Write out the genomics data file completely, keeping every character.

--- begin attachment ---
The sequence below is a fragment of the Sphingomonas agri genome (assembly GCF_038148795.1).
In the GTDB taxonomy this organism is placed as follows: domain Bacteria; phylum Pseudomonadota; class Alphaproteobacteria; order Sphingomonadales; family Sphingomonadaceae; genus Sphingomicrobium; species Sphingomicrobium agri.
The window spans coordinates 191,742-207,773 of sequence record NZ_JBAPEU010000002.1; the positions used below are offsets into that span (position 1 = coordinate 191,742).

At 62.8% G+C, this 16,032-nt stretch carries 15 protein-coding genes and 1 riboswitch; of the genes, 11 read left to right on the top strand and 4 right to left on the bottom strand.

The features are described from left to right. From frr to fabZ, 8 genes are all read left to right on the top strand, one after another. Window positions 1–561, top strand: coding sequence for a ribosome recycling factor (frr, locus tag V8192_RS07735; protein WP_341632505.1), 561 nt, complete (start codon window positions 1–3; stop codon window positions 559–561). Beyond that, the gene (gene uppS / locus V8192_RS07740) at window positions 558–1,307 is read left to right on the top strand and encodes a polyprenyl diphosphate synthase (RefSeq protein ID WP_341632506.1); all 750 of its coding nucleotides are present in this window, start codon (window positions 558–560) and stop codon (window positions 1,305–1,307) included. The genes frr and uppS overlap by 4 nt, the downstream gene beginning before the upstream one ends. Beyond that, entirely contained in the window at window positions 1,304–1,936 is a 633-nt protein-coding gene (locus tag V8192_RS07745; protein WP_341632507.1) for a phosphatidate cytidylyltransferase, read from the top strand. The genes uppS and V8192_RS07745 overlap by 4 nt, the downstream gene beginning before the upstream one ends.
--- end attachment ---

The sequence below is a fragment of the Sphingomonas agri genome (assembly GCF_038148795.1).
In the GTDB taxonomy this organism is placed as follows: domain Bacteria; phylum Pseudomonadota; class Alphaproteobacteria; order Sphingomonadales; family Sphingomonadaceae; genus Sphingomicrobium; species Sphingomicrobium agri.
The window spans coordinates 191,742-207,773 of sequence record NZ_JBAPEU010000002.1; the positions used below are offsets into that span (position 1 = coordinate 191,742).

At 62.8% G+C, this 16,032-nt stretch carries 15 protein-coding genes and 1 riboswitch; of the genes, 11 read left to right on the top strand and 4 right to left on the bottom strand.

The features are described from left to right. From frr to fabZ, 8 genes are all read left to right on the top strand, one after another. Window positions 1–561, top strand: coding sequence for a ribosome recycling factor (frr, locus tag V8192_RS07735; protein WP_341632505.1), 561 nt, complete (start codon window positions 1–3; stop codon window positions 559–561). Beyond that, the gene (gene uppS / locus V8192_RS07740) at window positions 558–1,307 is read left to right on the top strand and encodes a polyprenyl diphosphate synthase (RefSeq protein ID WP_341632506.1); all 750 of its coding nucleotides are present in this window, start codon (window positions 558–560) and stop codon (window positions 1,305–1,307) included. The genes frr and uppS overlap by 4 nt, the downstream gene beginning before the upstream one ends. Beyond that, entirely contained in the window at window positions 1,304–1,936 is a 633-nt protein-coding gene (locus tag V8192_RS07745; protein WP_341632507.1) for a phosphatidate cytidylyltransferase, read from the top strand. The genes uppS and V8192_RS07745 overlap by 4 nt, the downstream gene beginning before the upstream one ends.